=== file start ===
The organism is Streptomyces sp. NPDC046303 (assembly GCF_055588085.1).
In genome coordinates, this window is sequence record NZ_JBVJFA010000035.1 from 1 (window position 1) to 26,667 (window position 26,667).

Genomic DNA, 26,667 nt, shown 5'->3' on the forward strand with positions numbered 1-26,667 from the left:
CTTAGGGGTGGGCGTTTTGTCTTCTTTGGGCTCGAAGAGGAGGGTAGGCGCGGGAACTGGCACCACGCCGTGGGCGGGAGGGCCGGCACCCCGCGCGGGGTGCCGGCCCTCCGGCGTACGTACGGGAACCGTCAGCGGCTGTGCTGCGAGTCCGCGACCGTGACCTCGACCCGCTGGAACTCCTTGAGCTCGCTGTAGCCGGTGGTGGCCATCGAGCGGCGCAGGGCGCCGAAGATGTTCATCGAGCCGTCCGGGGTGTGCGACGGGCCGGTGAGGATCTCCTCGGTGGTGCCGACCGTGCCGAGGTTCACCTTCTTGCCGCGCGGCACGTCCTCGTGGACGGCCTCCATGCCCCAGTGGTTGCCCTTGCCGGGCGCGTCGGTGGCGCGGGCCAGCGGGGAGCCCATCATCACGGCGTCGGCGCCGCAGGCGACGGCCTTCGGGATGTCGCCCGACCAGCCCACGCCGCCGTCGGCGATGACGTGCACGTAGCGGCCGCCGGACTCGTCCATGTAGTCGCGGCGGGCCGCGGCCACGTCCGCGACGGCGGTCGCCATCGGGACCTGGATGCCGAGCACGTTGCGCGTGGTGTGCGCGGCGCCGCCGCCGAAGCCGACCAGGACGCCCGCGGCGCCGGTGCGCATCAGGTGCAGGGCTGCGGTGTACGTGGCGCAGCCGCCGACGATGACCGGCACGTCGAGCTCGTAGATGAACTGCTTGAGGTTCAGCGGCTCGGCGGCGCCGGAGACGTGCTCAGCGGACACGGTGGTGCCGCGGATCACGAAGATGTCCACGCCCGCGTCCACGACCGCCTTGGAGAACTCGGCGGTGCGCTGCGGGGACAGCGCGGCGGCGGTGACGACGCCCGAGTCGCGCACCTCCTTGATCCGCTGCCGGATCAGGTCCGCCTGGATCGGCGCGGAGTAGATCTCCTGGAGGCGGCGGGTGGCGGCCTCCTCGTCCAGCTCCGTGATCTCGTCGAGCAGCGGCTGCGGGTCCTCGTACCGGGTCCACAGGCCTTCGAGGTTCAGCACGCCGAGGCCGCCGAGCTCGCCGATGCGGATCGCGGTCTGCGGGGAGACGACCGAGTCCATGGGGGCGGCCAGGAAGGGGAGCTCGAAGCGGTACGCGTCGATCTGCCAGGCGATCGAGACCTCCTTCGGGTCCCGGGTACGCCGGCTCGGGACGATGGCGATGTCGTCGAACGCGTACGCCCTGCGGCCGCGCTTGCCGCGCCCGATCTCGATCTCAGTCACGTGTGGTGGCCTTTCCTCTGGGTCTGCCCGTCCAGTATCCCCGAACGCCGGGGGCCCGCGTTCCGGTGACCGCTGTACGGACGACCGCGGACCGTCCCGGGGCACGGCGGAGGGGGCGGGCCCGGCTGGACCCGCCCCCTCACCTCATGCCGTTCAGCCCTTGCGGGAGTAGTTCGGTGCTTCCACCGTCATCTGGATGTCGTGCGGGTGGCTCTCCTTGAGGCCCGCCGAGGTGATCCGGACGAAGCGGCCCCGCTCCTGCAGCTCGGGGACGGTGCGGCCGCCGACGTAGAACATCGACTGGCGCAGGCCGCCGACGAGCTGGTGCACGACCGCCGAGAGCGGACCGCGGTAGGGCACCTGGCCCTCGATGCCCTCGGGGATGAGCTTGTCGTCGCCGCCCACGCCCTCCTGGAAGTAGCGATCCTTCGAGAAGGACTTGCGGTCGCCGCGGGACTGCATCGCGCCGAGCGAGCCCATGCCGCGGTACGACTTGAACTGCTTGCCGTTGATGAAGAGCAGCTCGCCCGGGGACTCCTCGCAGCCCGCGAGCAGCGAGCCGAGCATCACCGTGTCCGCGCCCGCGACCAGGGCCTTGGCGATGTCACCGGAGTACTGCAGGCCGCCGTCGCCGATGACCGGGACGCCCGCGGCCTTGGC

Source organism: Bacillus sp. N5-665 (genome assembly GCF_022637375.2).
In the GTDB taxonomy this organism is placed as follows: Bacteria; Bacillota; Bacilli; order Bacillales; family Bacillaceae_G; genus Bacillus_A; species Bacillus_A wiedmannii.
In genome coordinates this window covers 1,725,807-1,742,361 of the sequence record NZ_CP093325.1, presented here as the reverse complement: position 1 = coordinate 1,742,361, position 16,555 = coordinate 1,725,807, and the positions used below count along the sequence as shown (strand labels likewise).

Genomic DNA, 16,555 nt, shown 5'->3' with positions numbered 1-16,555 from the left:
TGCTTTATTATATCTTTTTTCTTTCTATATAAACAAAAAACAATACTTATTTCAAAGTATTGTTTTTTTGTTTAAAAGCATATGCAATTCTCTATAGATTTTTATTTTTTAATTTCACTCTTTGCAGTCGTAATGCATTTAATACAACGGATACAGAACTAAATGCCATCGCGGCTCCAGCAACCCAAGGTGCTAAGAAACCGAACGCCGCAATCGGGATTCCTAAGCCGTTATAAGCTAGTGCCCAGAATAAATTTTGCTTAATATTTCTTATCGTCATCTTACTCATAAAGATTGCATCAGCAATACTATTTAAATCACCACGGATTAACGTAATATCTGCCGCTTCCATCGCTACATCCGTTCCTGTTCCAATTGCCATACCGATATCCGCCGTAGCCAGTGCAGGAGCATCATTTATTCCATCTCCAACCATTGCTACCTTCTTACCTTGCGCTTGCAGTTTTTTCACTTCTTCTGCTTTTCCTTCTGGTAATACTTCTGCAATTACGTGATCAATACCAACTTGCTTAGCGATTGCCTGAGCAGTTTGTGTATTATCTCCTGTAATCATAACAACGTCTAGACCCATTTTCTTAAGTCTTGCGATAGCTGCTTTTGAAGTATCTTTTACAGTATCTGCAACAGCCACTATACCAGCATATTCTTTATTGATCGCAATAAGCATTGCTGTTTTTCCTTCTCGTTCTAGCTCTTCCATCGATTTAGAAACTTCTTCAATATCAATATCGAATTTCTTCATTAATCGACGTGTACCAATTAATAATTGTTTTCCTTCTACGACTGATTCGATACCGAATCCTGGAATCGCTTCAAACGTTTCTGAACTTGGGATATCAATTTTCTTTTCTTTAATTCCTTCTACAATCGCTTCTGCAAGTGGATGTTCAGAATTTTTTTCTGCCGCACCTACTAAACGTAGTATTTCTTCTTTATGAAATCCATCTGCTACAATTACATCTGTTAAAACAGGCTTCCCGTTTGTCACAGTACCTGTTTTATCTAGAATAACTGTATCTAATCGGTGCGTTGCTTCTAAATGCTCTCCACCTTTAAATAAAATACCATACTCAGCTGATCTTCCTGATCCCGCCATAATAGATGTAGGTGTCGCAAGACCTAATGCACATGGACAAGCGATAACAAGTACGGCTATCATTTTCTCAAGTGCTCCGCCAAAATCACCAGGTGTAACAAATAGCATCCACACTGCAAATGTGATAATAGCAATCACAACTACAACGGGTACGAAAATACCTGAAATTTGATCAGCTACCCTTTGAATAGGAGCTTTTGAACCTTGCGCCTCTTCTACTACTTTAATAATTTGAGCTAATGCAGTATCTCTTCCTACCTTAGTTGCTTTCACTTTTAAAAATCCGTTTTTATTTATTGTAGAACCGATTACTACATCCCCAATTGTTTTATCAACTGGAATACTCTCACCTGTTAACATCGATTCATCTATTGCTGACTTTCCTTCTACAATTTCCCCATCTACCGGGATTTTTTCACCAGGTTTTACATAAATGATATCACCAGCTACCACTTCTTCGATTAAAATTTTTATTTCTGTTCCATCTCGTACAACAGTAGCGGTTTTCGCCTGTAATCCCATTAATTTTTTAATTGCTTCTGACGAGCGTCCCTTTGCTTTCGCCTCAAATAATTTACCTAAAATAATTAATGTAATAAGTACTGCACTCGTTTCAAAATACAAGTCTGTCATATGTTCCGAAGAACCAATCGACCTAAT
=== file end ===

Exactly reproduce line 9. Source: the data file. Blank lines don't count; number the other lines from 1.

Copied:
TGCTTTATTATATCTTTTTTCTTTCTATATAAACAAAAAACAATACTTATTTCAAAGTATTGTTTTTTTGTTTAAAAGCATATGCAATTCTCTATAGATTTTTATTTTTTAATTTCACTCTTTGCAGTCGTAATGCATTTAATACAACGGATACAGAACTAAATGCCATCGCGGCTCCAGCAACCCAAGGTGCTAAGAAACCGAACGCCGCAATCGGGATTCCTAAGCCGTTATAAGCTAGTGCCCAGAATAAATTTTGCTTAATATTTCTTATCGTCATCTTACTCATAAAGATTGCATCAGCAATACTATTTAAATCACCACGGATTAACGTAATATCTGCCGCTTCCATCGCTACATCCGTTCCTGTTCCAATTGCCATACCGATATCCGCCGTAGCCAGTGCAGGAGCATCATTTATTCCATCTCCAACCATTGCTACCTTCTTACCTTGCGCTTGCAGTTTTTTCACTTCTTCTGCTTTTCCTTCTGGTAATACTTCTGCAATTACGTGATCAATACCAACTTGCTTAGCGATTGCCTGAGCAGTTTGTGTATTATCTCCTGTAATCATAACAACGTCTAGACCCATTTTCTTAAGTCTTGCGATAGCTGCTTTTGAAGTATCTTTTACAGTATCTGCAACAGCCACTATACCAGCATATTCTTTATTGATCGCAATAAGCATTGCTGTTTTTCCTTCTCGTTCTAGCTCTTCCATCGATTTAGAAACTTCTTCAATATCAATATCGAATTTCTTCATTAATCGACGTGTACCAATTAATAATTGTTTTCCTTCTACGACTGATTCGATACCGAATCCTGGAATCGCTTCAAACGTTTCTGAACTTGGGATATCAATTTTCTTTTCTTTAATTCCTTCTACAATCGCTTCTGCAAGTGGATGTTCAGAATTTTTTTCTGCCGCACCTACTAAACGTAGTATTTCTTCTTTATGAAATCCATCTGCTACAATTACATCTGTTAAAACAGGCTTCCCGTTTGTCACAGTACCTGTTTTATCTAGAATAACTGTATCTAATCGGTGCGTTGCTTCTAAATGCTCTCCACCTTTAAATAAAATACCATACTCAGCTGATCTTCCTGATCCCGCCATAATAGATGTAGGTGTCGCAAGACCTAATGCACATGGACAAGCGATAACAAGTACGGCTATCATTTTCTCAAGTGCTCCGCCAAAATCACCAGGTGTAACAAATAGCATCCACACTGCAAATGTGATAATAGCAATCACAACTACAACGGGTACGAAAATACCTGAAATTTGATCAGCTACCCTTTGAATAGGAGCTTTTGAACCTTGCGCCTCTTCTACTACTTTAATAATTTGAGCTAATGCAGTATCTCTTCCTACCTTAGTTGCTTTCACTTTTAAAAATCCGTTTTTATTTATTGTAGAACCGATTACTACATCCCCAATTGTTTTATCAACTGGAATACTCTCACCTGTTAACATCGATTCATCTATTGCTGACTTTCCTTCTACAATTTCCCCATCTACCGGGATTTTTTCACCAGGTTTTACATAAATGATATCACCAGCTACCACTTCTTCGATTAAAATTTTTATTTCTGTTCCATCTCGTACAACAGTAGCGGTTTTCGCCTGTAATCCCATTAATTTTTTAATTGCTTCTGACGAGCGTCCCTTTGCTTTCGCCTCAAATAATTTACCTAAAATAATTAATGTAATAAGTACTGCACTCGTTTCAAAATACAAGTCTGTCATATGTTCCGAAGAACCAATCGACCTAAT